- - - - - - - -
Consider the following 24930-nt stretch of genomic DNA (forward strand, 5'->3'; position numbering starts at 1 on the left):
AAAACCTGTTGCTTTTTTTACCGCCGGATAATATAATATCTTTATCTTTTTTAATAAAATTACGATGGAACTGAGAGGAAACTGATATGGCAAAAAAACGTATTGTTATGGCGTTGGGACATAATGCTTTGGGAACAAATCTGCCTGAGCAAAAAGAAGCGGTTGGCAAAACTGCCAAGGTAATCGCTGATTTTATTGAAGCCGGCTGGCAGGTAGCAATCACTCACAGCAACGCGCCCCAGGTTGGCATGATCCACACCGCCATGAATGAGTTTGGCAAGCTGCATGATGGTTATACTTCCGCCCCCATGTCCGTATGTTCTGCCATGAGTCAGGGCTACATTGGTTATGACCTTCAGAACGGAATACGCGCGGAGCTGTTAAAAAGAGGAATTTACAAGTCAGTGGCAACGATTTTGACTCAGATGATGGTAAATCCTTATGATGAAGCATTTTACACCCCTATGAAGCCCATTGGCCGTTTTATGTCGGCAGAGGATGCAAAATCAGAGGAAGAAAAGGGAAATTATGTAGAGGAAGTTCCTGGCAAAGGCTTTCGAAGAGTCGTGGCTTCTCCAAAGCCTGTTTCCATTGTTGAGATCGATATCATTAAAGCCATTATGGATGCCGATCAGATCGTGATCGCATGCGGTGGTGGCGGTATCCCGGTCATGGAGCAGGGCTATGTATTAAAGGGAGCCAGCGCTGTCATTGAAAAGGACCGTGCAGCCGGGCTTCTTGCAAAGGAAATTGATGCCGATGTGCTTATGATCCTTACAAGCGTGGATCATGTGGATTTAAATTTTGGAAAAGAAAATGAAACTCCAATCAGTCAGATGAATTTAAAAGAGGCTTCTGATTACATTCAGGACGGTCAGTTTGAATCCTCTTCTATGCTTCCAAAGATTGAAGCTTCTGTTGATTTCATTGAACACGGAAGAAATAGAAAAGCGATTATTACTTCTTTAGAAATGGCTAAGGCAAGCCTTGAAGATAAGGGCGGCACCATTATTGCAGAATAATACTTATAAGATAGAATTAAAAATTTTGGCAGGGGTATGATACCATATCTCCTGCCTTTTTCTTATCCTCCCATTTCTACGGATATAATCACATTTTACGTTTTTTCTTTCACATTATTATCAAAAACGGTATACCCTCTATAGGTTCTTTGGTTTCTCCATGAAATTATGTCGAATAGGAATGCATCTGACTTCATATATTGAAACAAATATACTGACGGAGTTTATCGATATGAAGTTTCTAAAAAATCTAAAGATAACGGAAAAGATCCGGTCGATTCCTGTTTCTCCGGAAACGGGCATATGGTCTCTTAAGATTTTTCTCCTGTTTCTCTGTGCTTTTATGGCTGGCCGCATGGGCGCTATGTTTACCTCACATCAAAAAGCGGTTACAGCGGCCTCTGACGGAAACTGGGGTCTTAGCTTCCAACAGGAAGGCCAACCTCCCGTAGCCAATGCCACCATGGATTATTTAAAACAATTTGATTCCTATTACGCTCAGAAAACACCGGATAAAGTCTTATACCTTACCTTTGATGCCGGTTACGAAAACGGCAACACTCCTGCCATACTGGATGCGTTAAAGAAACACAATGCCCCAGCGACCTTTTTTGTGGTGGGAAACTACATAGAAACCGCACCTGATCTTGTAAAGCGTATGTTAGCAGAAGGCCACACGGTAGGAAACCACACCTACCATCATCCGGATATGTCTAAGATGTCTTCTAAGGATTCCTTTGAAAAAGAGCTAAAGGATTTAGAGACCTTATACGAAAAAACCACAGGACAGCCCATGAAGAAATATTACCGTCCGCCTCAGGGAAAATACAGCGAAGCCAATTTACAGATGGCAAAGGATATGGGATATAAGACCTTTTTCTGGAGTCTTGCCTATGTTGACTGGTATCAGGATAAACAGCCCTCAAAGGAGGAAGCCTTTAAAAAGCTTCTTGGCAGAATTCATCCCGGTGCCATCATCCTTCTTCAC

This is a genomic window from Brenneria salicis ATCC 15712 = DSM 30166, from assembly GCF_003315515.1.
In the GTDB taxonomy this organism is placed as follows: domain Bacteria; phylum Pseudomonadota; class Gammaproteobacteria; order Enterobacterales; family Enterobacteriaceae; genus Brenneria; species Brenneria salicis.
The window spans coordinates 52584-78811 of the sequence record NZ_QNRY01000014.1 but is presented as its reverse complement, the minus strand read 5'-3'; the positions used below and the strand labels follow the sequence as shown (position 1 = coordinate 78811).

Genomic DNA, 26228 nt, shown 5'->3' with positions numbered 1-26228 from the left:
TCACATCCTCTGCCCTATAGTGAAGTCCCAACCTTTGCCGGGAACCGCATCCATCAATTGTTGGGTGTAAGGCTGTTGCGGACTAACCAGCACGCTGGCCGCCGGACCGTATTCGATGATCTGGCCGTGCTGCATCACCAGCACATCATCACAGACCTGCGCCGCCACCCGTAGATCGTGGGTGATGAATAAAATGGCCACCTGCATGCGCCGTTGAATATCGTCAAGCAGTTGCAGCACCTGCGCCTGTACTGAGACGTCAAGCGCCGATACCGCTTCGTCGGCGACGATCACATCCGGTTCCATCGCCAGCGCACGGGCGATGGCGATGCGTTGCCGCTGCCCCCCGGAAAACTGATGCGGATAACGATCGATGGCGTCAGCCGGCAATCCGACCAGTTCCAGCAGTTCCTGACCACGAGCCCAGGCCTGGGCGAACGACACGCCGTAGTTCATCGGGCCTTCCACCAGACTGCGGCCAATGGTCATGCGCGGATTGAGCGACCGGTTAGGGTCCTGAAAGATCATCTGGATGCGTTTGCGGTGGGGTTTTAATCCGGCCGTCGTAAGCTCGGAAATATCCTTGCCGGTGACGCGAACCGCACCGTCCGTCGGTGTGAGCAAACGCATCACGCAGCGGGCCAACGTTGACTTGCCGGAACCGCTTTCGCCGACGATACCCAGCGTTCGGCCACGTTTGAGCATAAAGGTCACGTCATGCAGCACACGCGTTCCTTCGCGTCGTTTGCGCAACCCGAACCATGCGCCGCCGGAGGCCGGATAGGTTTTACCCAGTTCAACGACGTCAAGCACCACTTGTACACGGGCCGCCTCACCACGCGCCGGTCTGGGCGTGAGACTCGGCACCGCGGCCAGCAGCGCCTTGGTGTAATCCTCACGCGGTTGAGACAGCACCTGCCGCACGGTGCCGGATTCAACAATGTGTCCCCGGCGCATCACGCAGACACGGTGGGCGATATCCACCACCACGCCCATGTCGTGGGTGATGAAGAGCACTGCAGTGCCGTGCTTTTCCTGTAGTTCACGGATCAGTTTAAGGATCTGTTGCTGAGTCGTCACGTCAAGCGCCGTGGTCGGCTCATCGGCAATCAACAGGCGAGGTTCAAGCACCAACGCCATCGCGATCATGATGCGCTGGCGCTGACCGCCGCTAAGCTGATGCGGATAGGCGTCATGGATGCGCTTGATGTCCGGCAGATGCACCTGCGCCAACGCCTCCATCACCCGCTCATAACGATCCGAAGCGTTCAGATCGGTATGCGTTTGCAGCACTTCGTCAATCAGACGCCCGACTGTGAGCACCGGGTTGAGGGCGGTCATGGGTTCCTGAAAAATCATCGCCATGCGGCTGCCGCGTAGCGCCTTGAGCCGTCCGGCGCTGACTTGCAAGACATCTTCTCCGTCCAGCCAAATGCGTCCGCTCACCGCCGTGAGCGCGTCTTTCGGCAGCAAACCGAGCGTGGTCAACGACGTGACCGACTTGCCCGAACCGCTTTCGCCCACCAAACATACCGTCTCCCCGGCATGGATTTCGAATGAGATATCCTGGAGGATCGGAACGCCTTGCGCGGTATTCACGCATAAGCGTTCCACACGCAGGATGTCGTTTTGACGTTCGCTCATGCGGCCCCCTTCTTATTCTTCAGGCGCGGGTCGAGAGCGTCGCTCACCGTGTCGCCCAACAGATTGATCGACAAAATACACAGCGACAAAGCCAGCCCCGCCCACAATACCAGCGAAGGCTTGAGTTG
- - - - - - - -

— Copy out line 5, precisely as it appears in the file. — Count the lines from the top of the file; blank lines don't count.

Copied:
The window spans coordinates 52584-78811 of the sequence record NZ_QNRY01000014.1 but is presented as its reverse complement, the minus strand read 5'-3'; the positions used below and the strand labels follow the sequence as shown (position 1 = coordinate 78811).